Fast forward some four decades.

Wow, did I just say that?

You can get fresh fruits and vegetables all year long now. But the quality and cost varies, and there’s still something about that big winter citrus.

One night recently I was collecting paperwork for an upcoming Town Council Meeting, when my eyes caught a notice from the Albion Lions Club.

“This year the Albion Lions will be holding their annual Christmas Citrus Sales on two Fridays, December 4th and 11th from 11 a.m. to 1 p.m., and three Saturdays, November 28th and December 5th and 12th from 9 a.m. to 1 p.m. Citrus sales will take place at the stoplight in Albion.”

I squealed. I jumped up and down. I did a little Snoopy dance right there at the municipal building, and I can only be thankful that I happened to stop by after office hours.

This is what I look forward to every winter, the one thing besides Christmas that can push the blues away for a little while. Oranges and grapefruit, $14 for a twenty pound case. Heaven in a peel. I’ve been exercising my peeling muscles and polishing my grapefruit knives in anticipation. By the way, I have a set of grapefruit knives and spoons, custom made with my initials on them.

Oh, sure, it’s a fund raiser that the Lions Club uses to fund their many community service projects in the area, I know that. Those folks stand up there at the stoplight, in the cold wind and driving snow (and this is northern Indiana, so don’t you doubt that part), and pass out a healthy treat that funds great things for the community.

But to me it’s all about the citrus, baby. When it comes to food I’m easy to please, but what usually pleases me is junk in its myriad sugary forms. This is my healthy candy, and the more of it, the better. I love the smell of citrus in the morning; it smells like vitamin C. (You younger people, have a war movie fan explain that to you.)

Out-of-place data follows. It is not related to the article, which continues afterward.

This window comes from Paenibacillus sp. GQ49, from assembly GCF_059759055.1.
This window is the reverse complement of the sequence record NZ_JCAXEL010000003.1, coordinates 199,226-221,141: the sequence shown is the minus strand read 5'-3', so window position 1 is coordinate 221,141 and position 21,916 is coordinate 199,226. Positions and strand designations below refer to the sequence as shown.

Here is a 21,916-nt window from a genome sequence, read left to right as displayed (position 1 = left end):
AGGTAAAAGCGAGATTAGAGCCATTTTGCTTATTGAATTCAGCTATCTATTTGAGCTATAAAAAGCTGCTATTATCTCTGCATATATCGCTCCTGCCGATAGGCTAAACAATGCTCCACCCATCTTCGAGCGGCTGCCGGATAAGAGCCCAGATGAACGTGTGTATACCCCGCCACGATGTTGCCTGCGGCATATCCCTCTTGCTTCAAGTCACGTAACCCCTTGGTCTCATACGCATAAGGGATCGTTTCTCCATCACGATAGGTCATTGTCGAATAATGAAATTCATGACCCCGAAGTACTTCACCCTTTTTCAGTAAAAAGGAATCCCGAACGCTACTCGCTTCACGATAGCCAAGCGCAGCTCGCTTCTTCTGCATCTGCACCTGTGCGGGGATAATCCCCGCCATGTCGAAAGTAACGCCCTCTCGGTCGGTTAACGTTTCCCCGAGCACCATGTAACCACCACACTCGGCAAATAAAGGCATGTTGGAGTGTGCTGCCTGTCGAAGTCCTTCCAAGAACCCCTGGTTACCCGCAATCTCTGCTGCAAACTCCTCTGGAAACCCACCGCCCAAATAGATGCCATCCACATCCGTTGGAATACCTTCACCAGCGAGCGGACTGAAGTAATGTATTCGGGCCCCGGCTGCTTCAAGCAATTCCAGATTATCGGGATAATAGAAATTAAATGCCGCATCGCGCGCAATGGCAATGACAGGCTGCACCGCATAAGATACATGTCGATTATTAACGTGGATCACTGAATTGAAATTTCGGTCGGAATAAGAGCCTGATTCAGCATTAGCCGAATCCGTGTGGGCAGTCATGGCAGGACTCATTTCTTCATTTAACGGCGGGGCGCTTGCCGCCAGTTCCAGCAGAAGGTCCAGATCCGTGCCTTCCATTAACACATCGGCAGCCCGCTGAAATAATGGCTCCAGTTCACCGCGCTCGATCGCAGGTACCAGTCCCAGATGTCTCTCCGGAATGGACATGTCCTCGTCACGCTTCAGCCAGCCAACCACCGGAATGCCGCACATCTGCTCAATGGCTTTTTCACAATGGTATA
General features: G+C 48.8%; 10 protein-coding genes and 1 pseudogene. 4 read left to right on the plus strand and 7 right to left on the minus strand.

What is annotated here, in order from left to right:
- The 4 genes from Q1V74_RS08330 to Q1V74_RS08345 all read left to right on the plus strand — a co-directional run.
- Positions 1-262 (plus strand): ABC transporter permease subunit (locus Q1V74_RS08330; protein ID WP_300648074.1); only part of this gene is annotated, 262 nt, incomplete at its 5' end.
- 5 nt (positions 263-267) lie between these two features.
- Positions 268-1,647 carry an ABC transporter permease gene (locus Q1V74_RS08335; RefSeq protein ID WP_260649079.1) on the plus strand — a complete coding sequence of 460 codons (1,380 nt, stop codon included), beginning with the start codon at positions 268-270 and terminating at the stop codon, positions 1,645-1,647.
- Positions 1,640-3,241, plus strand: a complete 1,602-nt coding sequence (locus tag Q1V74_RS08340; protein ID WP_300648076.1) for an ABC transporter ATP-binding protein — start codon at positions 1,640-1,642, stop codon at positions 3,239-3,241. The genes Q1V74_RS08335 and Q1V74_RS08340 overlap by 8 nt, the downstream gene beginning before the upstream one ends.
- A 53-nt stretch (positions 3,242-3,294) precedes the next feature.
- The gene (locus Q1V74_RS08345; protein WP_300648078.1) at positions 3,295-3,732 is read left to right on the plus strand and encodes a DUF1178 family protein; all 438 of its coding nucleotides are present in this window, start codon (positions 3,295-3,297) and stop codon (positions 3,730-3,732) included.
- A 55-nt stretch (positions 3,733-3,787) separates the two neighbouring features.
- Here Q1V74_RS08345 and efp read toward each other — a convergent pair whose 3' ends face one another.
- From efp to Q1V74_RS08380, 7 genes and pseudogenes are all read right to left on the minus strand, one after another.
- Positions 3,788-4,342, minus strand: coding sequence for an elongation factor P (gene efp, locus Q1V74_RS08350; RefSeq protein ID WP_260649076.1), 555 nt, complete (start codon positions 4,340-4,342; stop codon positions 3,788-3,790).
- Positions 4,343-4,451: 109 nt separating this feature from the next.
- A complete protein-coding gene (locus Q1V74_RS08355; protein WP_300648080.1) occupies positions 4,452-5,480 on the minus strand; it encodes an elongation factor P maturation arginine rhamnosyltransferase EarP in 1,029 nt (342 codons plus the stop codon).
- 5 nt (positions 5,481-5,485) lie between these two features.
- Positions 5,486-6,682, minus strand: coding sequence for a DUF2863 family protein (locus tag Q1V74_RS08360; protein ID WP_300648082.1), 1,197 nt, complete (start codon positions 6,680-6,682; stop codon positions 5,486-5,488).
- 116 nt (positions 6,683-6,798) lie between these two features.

In fact, maybe I’d better go take those dates out of this column, so nobody here knows when they’re being delivered. I don’t want them to run out before I’ve stocked up.

But first I’m going to bring down the Christmas stockings and polish the grapefruit tools.

Editor’s Note: We printed his original version, with the dates. Ha.


( 12 comments — Leave a comment )
Nov. 27th, 2009 07:50 am (UTC)
It's exactly the same for me. Having spent my youth behind the iron courtain in a family also not into overdoing things, the only time we got oranges was in Christmas stockings.
To this day, the smell of oranges means Christmas to me.
Weird, huh?
Nov. 27th, 2009 08:40 am (UTC)
Not weird to me! I know exactly what you mean ... although in your situation such shortages were surely worse than anything I ever faced.
Nov. 27th, 2009 09:15 am (UTC)
Nods. We used to get a paper bag from the Church School that had some hard candy, a few nuts and an orange and an apple.